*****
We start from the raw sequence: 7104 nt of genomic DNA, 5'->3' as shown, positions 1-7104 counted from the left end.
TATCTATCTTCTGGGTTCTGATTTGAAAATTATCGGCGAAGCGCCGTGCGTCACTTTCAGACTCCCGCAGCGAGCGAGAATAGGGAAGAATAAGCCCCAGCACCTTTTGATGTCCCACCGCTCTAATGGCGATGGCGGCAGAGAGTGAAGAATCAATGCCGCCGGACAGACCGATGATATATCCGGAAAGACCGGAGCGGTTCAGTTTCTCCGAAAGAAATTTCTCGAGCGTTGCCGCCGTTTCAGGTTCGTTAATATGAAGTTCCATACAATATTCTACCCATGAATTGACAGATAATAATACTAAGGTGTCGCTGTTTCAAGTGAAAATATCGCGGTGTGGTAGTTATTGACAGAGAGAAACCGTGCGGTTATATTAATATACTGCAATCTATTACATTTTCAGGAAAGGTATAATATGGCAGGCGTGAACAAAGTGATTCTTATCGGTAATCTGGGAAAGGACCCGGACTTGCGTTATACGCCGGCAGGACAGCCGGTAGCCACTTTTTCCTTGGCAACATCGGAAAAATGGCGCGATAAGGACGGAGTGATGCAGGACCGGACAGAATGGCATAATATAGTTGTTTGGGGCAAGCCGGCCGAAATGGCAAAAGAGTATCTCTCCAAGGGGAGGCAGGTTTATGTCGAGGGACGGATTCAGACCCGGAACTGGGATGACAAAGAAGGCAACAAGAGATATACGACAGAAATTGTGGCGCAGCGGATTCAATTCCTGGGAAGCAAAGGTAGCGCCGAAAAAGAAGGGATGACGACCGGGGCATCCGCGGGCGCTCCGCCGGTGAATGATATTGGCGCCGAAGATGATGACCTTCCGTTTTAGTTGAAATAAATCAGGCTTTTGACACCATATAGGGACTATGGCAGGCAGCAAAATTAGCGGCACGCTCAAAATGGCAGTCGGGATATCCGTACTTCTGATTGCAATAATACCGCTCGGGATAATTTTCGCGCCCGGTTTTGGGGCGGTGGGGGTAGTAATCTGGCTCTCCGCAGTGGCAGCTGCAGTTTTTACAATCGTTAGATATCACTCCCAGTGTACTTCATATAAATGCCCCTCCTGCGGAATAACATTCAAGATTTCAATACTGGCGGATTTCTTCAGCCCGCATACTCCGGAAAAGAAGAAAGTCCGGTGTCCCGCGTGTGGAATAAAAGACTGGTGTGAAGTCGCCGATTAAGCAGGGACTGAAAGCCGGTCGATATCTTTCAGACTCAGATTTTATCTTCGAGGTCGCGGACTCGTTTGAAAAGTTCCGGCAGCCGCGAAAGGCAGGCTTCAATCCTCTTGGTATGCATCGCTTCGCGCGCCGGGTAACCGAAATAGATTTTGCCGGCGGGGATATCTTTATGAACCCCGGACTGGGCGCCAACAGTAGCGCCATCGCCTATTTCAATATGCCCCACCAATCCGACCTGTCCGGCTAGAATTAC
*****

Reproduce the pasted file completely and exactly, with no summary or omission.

We start from the raw sequence: 7104 nt of genomic DNA, 5'->3' as shown, positions 1-7104 counted from the left end.
TATCTATCTTCTGGGTTCTGATTTGAAAATTATCGGCGAAGCGCCGTGCGTCACTTTCAGACTCCCGCAGCGAGCGAGAATAGGGAAGAATAAGCCCCAGCACCTTTTGATGTCCCACCGCTCTAATGGCGATGGCGGCAGAGAGTGAAGAATCAATGCCGCCGGACAGACCGATGATATATCCGGAAAGACCGGAGCGGTTCAGTTTCTCCGAAAGAAATTTCTCGAGCGTTGCCGCCGTTTCAGGTTCGTTAATATGAAGTTCCATACAATATTCTACCCATGAATTGACAGATAATAATACTAAGGTGTCGCTGTTTCAAGTGAAAATATCGCGGTGTGGTAGTTATTGACAGAGAGAAACCGTGCGGTTATATTAATATACTGCAATCTATTACATTTTCAGGAAAGGTATAATATGGCAGGCGTGAACAAAGTGATTCTTATCGGTAATCTGGGAAAGGACCCGGACTTGCGTTATACGCCGGCAGGACAGCCGGTAGCCACTTTTTCCTTGGCAACATCGGAAAAATGGCGCGATAAGGACGGAGTGATGCAGGACCGGACAGAATGGCATAATATAGTTGTTTGGGGCAAGCCGGCCGAAATGGCAAAAGAGTATCTCTCCAAGGGGAGGCAGGTTTATGTCGAGGGACGGATTCAGACCCGGAACTGGGATGACAAAGAAGGCAACAAGAGATATACGACAGAAATTGTGGCGCAGCGGATTCAATTCCTGGGAAGCAAAGGTAGCGCCGAAAAAGAAGGGATGACGACCGGGGCATCCGCGGGCGCTCCGCCGGTGAATGATATTGGCGCCGAAGATGATGACCTTCCGTTTTAGTTGAAATAAATCAGGCTTTTGACACCATATAGGGACTATGGCAGGCAGCAAAATTAGCGGCACGCTCAAAATGGCAGTCGGGATATCCGTACTTCTGATTGCAATAATACCGCTCGGGATAATTTTCGCGCCCGGTTTTGGGGCGGTGGGGGTAGTAATCTGGCTCTCCGCAGTGGCAGCTGCAGTTTTTACAATCGTTAGATATCACTCCCAGTGTACTTCATATAAATGCCCCTCCTGCGGAATAACATTCAAGATTTCAATACTGGCGGATTTCTTCAGCCCGCATACTCCGGAAAAGAAGAAAGTCCGGTGTCCCGCGTGTGGAATAAAAGACTGGTGTGAAGTCGCCGATTAAGCAGGGACTGAAAGCCGGTCGATATCTTTCAGACTCAGATTTTATCTTCGAGGTCGCGGACTCGTTTGAAAAGTTCCGGCAGCCGCGAAAGGCAGGCTTCAATCCTCTTGGTATGCATCGCTTCGCGCGCCGGGTAACCGAAATAGATTTTGCCGGCGGGGATATCTTTATGAACCCCGGACTGGGCGCCAACAGTAGCGCCATCGCCTATTTCAATATGCCCCACCAATCCGACCTGTCCGGCTAGAATTAC